White was also the symbolic color of the transfiguration. The Gospel of Saint Mark describes Jesus' clothing in this event as "shining, exceeding white as snow." Artists such as Fra Angelico used their skill to capture the whiteness of his garments. In his painting of the transfiguration at the Convent of Saint Mark in Florence, Fra Angelico emphasized the white garment by using a light gold background, placed in an almond-shaped halo. 
The white unicorn was a common subject of Postclassical history manuscripts, paintings and tapestries. It was a symbol of purity, chastity and grace, which could only be captured by a virgin. It was often portrayed in the lap of the Virgin Mary. 
During the Postclassical history, painters rarely ever mixed colors; but in the Renaissance, the influential humanist and scholar Leon Battista Alberti encouraged artists to add white to their colors to make them lighter, brighter, and to add hilaritas, or gaiety. Many painters followed his advice, and the palette of the Renaissance was considerably brighter. 
Until the 16th century, white was commonly worn by widows as a color of mourning. The widows of the kings of France wore white until Anne of Brittany in the 16th century. A white tunic was also worn by many knights, along with a red cloak, which showed the knights were willing to give their blood for the king or Church.
Under Pope Pius V (1504–1572), a former monk of the Dominican Order, white became the official color worn by the Pope.
18th and 19th centuries
White was the dominant color of architectural interiors in the Baroque period and especially the Rococo style that followed it in the 18th century. Church interiors were designed to show the power, glory and wealth of the church. They seemed to be alive, filled with curves, asymmetry, mirrors, gilding, statuary and reliefs, unified by white.
White was also a fashionable color for both men and women in the 18th century. Men in the aristocracy and upper classes wore powdered white wigs and white stockings, and women wore elaborate embroidered white and pastel gowns.
After the French Revolution, a more austere white (blanc cassé) became the most fashionable color in women's costumes which were modeled after the outfits of Ancient Greece and Republican Rome. Because of the rather revealing design of these dresses, the ladies wearing them were called les merveilleuses (the marvellous) by French men of that era.  The Empire style under Emperor Napoléon I was modeled after the more conservative outfits of Ancient Imperial Rome. The dresses were high in fashion but low in warmth considering the more severe weather conditions of northern France; in 1814 the former wife of Napoleon, Joséphine de Beauharnais, caught pneumonia and died after taking a walk in the cold night air with Tsar Alexander I of Russia.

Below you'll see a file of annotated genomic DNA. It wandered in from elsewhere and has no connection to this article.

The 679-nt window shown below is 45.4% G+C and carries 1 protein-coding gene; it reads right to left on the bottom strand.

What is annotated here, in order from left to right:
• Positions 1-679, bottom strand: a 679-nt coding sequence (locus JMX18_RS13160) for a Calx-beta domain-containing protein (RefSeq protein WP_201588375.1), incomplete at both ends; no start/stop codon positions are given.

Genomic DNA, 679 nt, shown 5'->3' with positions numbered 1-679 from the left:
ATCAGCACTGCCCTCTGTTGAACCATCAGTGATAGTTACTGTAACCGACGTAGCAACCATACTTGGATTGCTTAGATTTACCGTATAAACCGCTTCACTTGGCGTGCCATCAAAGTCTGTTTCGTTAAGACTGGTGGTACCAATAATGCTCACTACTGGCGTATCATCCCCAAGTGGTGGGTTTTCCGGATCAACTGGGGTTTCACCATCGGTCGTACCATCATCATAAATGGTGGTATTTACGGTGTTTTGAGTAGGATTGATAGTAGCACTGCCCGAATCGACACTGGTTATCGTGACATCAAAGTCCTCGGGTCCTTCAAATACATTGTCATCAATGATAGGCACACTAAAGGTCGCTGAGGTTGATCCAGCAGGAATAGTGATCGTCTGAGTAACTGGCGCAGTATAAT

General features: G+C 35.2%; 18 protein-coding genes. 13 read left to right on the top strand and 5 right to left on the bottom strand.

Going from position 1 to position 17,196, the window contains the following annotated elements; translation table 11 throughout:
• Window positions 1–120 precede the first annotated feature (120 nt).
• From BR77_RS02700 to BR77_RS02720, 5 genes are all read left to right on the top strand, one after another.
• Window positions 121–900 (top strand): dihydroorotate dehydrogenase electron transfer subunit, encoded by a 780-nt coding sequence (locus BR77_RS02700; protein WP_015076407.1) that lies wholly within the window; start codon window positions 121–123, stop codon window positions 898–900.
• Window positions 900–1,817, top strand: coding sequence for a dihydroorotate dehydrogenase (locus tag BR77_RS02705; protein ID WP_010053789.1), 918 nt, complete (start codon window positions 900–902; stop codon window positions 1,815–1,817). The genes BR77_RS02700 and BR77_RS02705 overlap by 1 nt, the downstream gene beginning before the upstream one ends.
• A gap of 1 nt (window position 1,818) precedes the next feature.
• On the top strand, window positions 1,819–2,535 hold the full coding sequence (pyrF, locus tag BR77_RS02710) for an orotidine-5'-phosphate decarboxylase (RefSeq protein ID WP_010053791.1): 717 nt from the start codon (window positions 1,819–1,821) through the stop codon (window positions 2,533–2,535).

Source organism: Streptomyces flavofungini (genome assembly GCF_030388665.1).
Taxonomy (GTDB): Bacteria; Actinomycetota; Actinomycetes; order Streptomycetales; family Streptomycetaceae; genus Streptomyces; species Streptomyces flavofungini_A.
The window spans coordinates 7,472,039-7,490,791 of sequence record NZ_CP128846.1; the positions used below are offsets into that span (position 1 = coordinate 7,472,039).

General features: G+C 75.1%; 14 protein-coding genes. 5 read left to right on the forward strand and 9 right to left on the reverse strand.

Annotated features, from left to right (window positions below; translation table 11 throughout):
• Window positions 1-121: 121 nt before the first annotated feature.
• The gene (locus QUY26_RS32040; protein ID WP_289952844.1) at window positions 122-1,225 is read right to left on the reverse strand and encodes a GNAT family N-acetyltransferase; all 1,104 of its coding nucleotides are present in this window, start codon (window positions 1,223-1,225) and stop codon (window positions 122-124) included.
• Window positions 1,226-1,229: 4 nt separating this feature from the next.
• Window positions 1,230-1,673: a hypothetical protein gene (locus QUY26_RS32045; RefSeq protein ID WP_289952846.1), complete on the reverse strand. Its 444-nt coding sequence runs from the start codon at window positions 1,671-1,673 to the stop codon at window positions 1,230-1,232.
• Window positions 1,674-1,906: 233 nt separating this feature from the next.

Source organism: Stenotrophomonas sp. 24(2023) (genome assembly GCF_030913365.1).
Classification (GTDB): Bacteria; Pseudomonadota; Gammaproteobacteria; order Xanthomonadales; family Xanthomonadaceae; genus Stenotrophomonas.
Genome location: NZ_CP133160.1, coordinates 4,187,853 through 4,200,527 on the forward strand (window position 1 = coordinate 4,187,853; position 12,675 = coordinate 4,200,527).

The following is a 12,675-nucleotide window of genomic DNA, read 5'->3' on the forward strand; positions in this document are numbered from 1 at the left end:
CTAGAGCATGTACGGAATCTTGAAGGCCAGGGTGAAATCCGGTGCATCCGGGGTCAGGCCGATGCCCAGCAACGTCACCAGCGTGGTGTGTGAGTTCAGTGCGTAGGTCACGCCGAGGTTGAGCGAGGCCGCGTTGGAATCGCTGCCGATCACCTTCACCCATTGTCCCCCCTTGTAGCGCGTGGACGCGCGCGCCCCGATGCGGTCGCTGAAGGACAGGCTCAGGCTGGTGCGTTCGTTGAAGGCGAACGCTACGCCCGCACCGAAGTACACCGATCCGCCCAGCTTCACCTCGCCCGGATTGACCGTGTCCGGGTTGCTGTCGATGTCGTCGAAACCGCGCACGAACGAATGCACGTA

White was the universal color of both men and women's underwear and of sheets in the 18th and 19th centuries. It was unthinkable to have sheets or underwear of any other color. The reason was simple; the manner of washing linen in boiling water caused colors to fade. When linen was worn out, it was collected and turned into high-quality paper. 
The 19th-century American painter James McNeill Whistler (1834–1903), working at the same time as the French impressionists, created a series of paintings with musical titles where he used color to create moods, the way composers used music. His painting Symphony in White No. 1 – The White Girl, which used his mistress Joanna Hiffernan as a model, used delicate colors to portray innocence and fragility, and a moment of uncertainty. 
President George Washington in a white powdered wig. The first five Presidents of the United States wore dark suits with powdered wigs for formal occasions.
Symphony in White No. 1 – The White Girl, by James McNeill Whistler (1862).
20th and 21st centuries
The White movement was the opposition that formed against the Bolsheviks during the Russian Civil War, which followed the Russian Revolution in 1917. It was finally defeated by the Bolsheviks in 1921–22, and many of its members emigrated to Europe.
At the end of the 19th century, lead white was still the most popular pigment; but between 1916 and 1918, chemical companies in Norway and the United States began to produce titanium white, made from titanium oxide. It had first been identified in the 18th century by the German chemist Martin Klaproth, who also discovered uranium. It had twice the covering power of lead white, and was the brightest white pigment known. By 1945, 80 percent of the white pigments sold were titanium white. 
The absoluteness of white appealed to modernist painters. It was used in its simplest form by the Russian suprematist painter Kazimir Malevich in his 1917 painting 'the white square,' the companion to his earlier 'black square.' It was also used by the Dutch modernist painter Piet Mondrian. His most famous paintings consisted of a pure white canvas with grid of vertical and horizontal black lines and rectangles of primary colors.
Black and white also appealed to modernist architects, such as Le Corbusier (1887–1965). He said a house was "a machine for living in" and called for a "calm and powerful architecture" built of reinforced concrete and steel, without any ornament or frills.  Almost all the buildings of contemporary architect Richard Meier, such as his museum in Rome to house the ancient Roman Ara Pacis, or Altar of Peace, are stark white, in the tradition of Le Corbusier.
Poster for the White Army during the Russian Civil War (1917–22). The poster says: "for a United Russia."
The Villa Savoye (1928–31) by Le Corbusier; Le Corbusier called for a "calm and powerful" architecture built of steel and reinforced concrete, without color or ornament.
Scientific understanding (Color science)
Light is perceived by the human visual system as white when the incoming light to the eye stimulates all three types of color sensitive cone cells in the eye in roughly equal amounts.  Materials that do not emit light themselves appear white if their surfaces reflect back most of the light that strikes them in a diffuse way.